CMPD officers recount rescue of juvenile suspect from burning car
CHARLOTTE, NC (WBTV) - On any given day, police officers encounter a variety of situations. For the most part, the job of officers is to arrest law breakers.
Saturday afternoon, before two Charlotte-Mecklenburg officers could make an arrest, they had to rescue a suspect.
"My instinct was to get this person to safety. That was it, everything else can he handled at a later time but we need to make sure that person was safe," said Officer P. Rangolan.
Officers say it started with a crime spree involving five juveniles who had allegedly broken into several cars in the University City area, stole one of the cars, and police say, went on to rob a Rite Aid on West W. T Harris Boulevard.
One of CMPD's license plate readers spotted the tag of the car that was wanted for the robbery.
Officers got word that the car was near the intersection of The Plaza at Matheson.
"I was at The Plaza and Eastway on a separate call for service. They advised that the vehicle was headed towards Sugar Creek. As I reached Sugar Creek they said the vehicle had just turned on to Sugar Creek and that's when I saw the vehicle. It made a U-turn and came back towards me. When I made my U-turn that's when the accident happened," said Officer Travis Archer.
Officer Archer, a 15-year veteran of the department, said the suspects' car accelerated and the driver hit the other vehicle that was coming through the intersection that had a green light.
Police say the impact pushed that vehicle off the roadway down an embankment.
"I could see the lady, she was taking the small children out of the vehicle. When I asked if they were okay she said yes, and I turned my attention back to the other vehicle and I knew that guy was still in the driver's seat, but he wouldn't get out. He told me he was stuck," Officer Archer said.
Officers say four juveniles jumped out the vehicle and ran away leaving behind the driver inside the car.
Officer Archer said he started to help the suspect get out of the car. That's when another officer told him there was a fire in the car's engine block.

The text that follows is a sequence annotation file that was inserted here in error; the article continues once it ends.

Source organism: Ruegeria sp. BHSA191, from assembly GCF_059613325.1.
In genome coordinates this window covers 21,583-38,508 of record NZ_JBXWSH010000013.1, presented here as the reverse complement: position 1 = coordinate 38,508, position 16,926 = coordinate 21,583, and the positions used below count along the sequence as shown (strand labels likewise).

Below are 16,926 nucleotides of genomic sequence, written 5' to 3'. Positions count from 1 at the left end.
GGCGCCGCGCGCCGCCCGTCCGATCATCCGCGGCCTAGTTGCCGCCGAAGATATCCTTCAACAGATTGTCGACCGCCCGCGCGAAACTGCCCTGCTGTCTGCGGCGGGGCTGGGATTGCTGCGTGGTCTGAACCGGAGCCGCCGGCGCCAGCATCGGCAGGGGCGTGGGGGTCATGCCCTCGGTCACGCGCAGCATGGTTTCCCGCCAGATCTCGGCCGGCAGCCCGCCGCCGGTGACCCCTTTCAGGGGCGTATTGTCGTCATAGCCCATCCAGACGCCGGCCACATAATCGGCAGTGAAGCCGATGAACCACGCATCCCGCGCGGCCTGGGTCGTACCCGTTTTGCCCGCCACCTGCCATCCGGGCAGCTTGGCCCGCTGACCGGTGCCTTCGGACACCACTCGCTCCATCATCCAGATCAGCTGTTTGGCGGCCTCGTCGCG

"I recognize right away that he's a kid. He's in a burning vehicle. We had to get him out of there. I don't think he realized the car was on fire. He just kept telling me he couldn't get out," Archer said.
Right about then Officer Rangolan arrived at the scene.
"I saw the smoke billowing from the front of the car. I ran around to the other side of the vehicle, the rear passenger side – entered the vehicle. I had to get in there just to see if I could aid in getting this kid out. I looked out the windshield of the car at one point and you could just see the flames billowing up through the hood of the car so what seemed like an eternity may have only lasted two-to-three seconds. It was pretty intense," Officer Rangolan said.
Getting the teen out wouldn't be easy.
"Once I was in there I was able to grab him by the waist band and I was telling him, trying to see if he can get out on his own, walk out of the car, walk out of the car, but there was no response. He was conscious, looked awake but he looked kind of dazed, confused as to what was going on," Rangolan said.
The two officers finally got the juvenile out of the burning car.
"I was able to grab him by the waist band and just pull him forward and get him out from that front seat area and get him out of the car," Officer Rangolan recounted.
Did the officers feel they were ever in danger?
"Maybe once I got him out of the car I saw the flames coming out of the hood. I've experienced calls like that before where the cars will explode so we knew to get him away from that vehicle as soon as possible," Officer Archer said.
Officer Rangolan added, "there was a sense of danger but that didn't stop me or hinder me from doing what I needed to do."
Now, a couple of days later, Officers Archer and Rangolan are still digesting Saturday on the job.
"Everything happened so fast. The response by the other officers was amazing. We caught six suspects within a matter of minutes. That doesn't happen very often," Officer Archer said.
"It's definitely something I won't ever forget. As a father seeing a young man of that age trapped in a vehicle, it's illuminating as to things that are going on. We have to protect our youth. We have to protect our youth," Officer Rangolan said.
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